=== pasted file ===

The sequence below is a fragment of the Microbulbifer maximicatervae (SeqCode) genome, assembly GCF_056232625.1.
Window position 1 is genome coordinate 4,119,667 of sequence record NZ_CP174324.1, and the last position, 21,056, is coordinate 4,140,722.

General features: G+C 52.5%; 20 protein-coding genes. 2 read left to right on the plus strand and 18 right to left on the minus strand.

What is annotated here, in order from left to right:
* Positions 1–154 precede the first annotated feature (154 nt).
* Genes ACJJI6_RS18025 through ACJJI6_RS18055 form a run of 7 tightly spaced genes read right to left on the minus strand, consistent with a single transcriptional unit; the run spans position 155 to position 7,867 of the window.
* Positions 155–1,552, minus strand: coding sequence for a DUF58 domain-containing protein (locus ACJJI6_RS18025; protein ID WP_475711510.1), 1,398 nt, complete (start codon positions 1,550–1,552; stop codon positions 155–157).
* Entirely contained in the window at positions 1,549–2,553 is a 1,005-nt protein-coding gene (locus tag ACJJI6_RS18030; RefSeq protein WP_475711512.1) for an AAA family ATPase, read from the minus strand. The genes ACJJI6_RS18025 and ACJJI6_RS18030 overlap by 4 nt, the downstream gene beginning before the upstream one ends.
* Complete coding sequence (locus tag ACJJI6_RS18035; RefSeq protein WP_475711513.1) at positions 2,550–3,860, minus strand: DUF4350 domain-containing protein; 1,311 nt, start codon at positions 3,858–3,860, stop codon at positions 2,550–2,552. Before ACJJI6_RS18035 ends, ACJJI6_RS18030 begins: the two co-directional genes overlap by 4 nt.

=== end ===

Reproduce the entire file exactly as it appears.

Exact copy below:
The sequence below is a fragment of the Microbulbifer maximicatervae (SeqCode) genome, assembly GCF_056232625.1.
Window position 1 is genome coordinate 4,119,667 of sequence record NZ_CP174324.1, and the last position, 21,056, is coordinate 4,140,722.

General features: G+C 52.5%; 20 protein-coding genes. 2 read left to right on the plus strand and 18 right to left on the minus strand.

What is annotated here, in order from left to right:
* Positions 1–154 precede the first annotated feature (154 nt).
* Genes ACJJI6_RS18025 through ACJJI6_RS18055 form a run of 7 tightly spaced genes read right to left on the minus strand, consistent with a single transcriptional unit; the run spans position 155 to position 7,867 of the window.
* Positions 155–1,552, minus strand: coding sequence for a DUF58 domain-containing protein (locus ACJJI6_RS18025; protein ID WP_475711510.1), 1,398 nt, complete (start codon positions 1,550–1,552; stop codon positions 155–157).
* Entirely contained in the window at positions 1,549–2,553 is a 1,005-nt protein-coding gene (locus tag ACJJI6_RS18030; RefSeq protein WP_475711512.1) for an AAA family ATPase, read from the minus strand. The genes ACJJI6_RS18025 and ACJJI6_RS18030 overlap by 4 nt, the downstream gene beginning before the upstream one ends.
* Complete coding sequence (locus tag ACJJI6_RS18035; RefSeq protein WP_475711513.1) at positions 2,550–3,860, minus strand: DUF4350 domain-containing protein; 1,311 nt, start codon at positions 3,858–3,860, stop codon at positions 2,550–2,552. Before ACJJI6_RS18035 ends, ACJJI6_RS18030 begins: the two co-directional genes overlap by 4 nt.